Horizon 2020 ITN grantee on global mobility of employees
In November 2017, Svetlana Khapova, professor of Careers and Organisation Studies, together with an international consortium of leading European universities and business partners, received a €4 million Horizon 2020 Innovative Training Network (ITN) grant for an international research project titled ‘Global mobility of employees’ (GLOMO).
As coordinator of SBE’s part of the GLOMO project, Svetlana Khapova discusses the background of this prestigious grant. ‘Today, moving internationally often means accepting a job below your qualification level. That is undesirable. Understanding how various individual, organisational and national factors influence international employment mobility is the goal of our EU-funded GLOMO project.’
‘Central to our project is the ambition of the European Union (EU) to increase labour mobility, both coming into and within Europe’, she adds. ‘Despite having a favourable legal framework for mobility, the EU is still far from attaining its employment mobility goals. One of the reasons underlying this problem is the challenges associated with a person getting their first job outside of their home country. Furthermore, if a candidate finds a job abroad, it is usually below the candidate’s knowledge and qualification level. Conducting a fair assessment of candidates on the international job market remains a big challenge for many employers.’
‘Today, moving internationally often means accepting a job below your qualification level.’
The project is a collaboration between SBE and seven other European partner institutions: Bamberg University (Germany), Copenhagen Business School (Denmark), Cranfield University (UK), the Institute for Employment Research (Germany), Toulouse Business School (France), Vaasa University (Finland), and Airbus SAS (France). ‘We aim to address these and many other topics related to international employment mobility. Together with 15 Early Stage Researchers (PhD candidates), we will develop knowledge about mobility and its implications, namely success factors, effects and added value. Second, we will train a new generation of scholars and equip them with theoretical and methodological tools to study global mobility in the future. Finally, we will generate knowledge that will help policy makers and business institutions to create a better future for European expatriates.’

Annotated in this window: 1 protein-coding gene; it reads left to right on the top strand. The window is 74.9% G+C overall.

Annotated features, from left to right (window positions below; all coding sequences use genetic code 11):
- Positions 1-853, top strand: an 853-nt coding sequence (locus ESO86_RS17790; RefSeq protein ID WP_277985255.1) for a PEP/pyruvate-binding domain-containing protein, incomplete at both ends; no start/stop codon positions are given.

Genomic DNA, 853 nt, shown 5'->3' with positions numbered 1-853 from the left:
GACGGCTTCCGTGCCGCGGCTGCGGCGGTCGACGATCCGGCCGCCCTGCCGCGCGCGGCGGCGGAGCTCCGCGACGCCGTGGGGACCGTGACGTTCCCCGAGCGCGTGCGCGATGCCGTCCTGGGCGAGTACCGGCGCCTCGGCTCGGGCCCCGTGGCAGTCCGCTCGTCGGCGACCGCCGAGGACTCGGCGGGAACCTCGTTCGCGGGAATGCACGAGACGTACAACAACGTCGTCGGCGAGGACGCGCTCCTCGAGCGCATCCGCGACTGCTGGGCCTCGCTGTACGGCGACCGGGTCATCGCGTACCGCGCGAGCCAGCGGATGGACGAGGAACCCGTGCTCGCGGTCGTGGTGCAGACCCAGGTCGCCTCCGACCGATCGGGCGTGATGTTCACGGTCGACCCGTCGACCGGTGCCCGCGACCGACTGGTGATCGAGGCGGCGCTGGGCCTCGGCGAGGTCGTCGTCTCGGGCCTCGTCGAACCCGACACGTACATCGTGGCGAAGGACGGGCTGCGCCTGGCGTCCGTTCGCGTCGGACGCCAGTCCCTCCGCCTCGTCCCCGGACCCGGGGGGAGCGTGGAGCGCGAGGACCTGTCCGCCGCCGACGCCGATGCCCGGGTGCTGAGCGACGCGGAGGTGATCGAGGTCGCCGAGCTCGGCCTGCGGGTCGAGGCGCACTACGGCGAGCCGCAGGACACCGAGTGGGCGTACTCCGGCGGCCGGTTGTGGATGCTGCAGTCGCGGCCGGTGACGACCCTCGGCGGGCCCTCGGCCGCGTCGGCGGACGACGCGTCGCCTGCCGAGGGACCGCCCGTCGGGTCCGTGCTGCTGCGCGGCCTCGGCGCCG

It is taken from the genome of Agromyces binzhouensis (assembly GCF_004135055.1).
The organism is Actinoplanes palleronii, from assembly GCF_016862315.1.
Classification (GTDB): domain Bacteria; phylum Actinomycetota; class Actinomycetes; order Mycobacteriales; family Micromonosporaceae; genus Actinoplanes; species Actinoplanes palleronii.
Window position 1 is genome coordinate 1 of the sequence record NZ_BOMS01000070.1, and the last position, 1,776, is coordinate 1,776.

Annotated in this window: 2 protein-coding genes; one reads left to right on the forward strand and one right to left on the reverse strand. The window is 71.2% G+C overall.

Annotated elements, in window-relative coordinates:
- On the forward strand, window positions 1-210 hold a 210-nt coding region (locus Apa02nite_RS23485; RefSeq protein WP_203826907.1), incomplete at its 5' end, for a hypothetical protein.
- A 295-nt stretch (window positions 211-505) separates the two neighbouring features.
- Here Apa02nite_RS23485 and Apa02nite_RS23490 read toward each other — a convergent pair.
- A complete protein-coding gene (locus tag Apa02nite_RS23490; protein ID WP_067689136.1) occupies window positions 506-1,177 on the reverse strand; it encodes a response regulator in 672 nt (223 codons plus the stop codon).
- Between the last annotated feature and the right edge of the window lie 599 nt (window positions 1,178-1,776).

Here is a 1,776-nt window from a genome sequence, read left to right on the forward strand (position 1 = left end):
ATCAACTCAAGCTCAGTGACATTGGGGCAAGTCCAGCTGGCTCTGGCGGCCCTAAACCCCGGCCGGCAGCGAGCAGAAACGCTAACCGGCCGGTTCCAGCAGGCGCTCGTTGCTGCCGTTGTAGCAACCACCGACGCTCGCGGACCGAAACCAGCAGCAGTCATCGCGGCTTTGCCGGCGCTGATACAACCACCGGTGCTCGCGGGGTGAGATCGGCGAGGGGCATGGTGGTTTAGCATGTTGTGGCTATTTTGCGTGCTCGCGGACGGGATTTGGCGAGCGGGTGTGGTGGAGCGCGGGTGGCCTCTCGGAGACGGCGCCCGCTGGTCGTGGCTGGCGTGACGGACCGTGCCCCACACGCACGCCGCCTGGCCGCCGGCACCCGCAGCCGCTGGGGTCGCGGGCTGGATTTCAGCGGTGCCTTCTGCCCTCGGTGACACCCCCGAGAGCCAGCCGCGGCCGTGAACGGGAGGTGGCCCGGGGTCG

Within the consortium, SBE will address two research topics: 1) the motivation behind employees’ global mobility and 2) a cross-cultural perspective on the function and value of expatriates’ social capital. Currently, SBE is recruiting the Early Stage Researchers who will begin working on these topics in September 2018.
Khapova considers the grant as an important recognition of the work of career researchers at the School of Business and Economics. Next to Svetlana Khapova, the SBE team consists of Jos Akkermans and Evgenia Lysova (supervisors), and Niki Konijn, who will be in charge of organising doctoral training for the Early Stage Researchers.
|Svetlana N. Khapova is professor of Careers and Organisation Studies and Scientific Director of the Amsterdam Business Research Institute (ABRI) at VU Amsterdam. She is chair of the VU School of Management and visiting professor at ESMT, the European School of Management and Technology, Berlin. She is former division chair of the Careers Division of the Academy of Management. Her research concerns contemporary issues in work and careers. Khapova is founding director of ABRI and has developed all of its doctoral education programmes related to management and organisation studies. She has received numerous awards for her work, including the Leadership Award from the Academy of Management, as well as best paper and best reviewer awards from Emerald.|